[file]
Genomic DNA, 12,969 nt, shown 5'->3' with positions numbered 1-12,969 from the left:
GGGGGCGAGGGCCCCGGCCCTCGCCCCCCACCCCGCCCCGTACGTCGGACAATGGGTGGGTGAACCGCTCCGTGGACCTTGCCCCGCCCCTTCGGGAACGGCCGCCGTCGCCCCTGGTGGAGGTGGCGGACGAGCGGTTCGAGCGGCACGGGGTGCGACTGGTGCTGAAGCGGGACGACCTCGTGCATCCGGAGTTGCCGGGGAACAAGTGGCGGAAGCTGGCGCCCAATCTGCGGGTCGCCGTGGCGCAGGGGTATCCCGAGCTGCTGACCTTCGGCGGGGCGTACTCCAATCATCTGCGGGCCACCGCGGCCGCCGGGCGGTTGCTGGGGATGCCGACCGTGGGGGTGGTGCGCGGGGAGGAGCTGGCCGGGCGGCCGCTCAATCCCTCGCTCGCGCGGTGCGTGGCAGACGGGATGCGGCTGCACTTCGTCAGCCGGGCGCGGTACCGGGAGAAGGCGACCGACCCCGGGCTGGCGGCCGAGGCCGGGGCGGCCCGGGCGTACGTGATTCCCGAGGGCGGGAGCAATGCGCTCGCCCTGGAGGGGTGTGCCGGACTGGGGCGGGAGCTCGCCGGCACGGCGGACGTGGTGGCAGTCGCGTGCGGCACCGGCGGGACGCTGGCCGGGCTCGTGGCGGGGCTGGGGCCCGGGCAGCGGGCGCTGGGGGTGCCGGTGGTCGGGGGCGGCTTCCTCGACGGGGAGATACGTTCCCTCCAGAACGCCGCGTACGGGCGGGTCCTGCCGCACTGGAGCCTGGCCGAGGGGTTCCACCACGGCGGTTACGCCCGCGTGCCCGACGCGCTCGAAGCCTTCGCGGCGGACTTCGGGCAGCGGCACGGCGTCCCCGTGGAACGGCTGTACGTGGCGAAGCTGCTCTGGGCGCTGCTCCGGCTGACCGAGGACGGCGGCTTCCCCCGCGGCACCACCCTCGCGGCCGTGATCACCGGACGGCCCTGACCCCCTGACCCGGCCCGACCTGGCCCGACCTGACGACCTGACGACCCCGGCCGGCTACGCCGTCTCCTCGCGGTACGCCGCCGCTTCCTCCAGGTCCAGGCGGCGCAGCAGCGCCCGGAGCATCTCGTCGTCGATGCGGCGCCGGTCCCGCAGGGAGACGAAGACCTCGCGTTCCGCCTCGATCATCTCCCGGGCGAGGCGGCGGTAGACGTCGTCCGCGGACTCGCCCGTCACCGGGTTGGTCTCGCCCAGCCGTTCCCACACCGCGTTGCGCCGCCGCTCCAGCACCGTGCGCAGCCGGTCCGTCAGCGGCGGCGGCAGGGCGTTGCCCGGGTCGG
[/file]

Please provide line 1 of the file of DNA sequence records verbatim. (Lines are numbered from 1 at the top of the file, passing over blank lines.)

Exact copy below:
Genomic DNA, 12,969 nt, shown 5'->3' with positions numbered 1-12,969 from the left: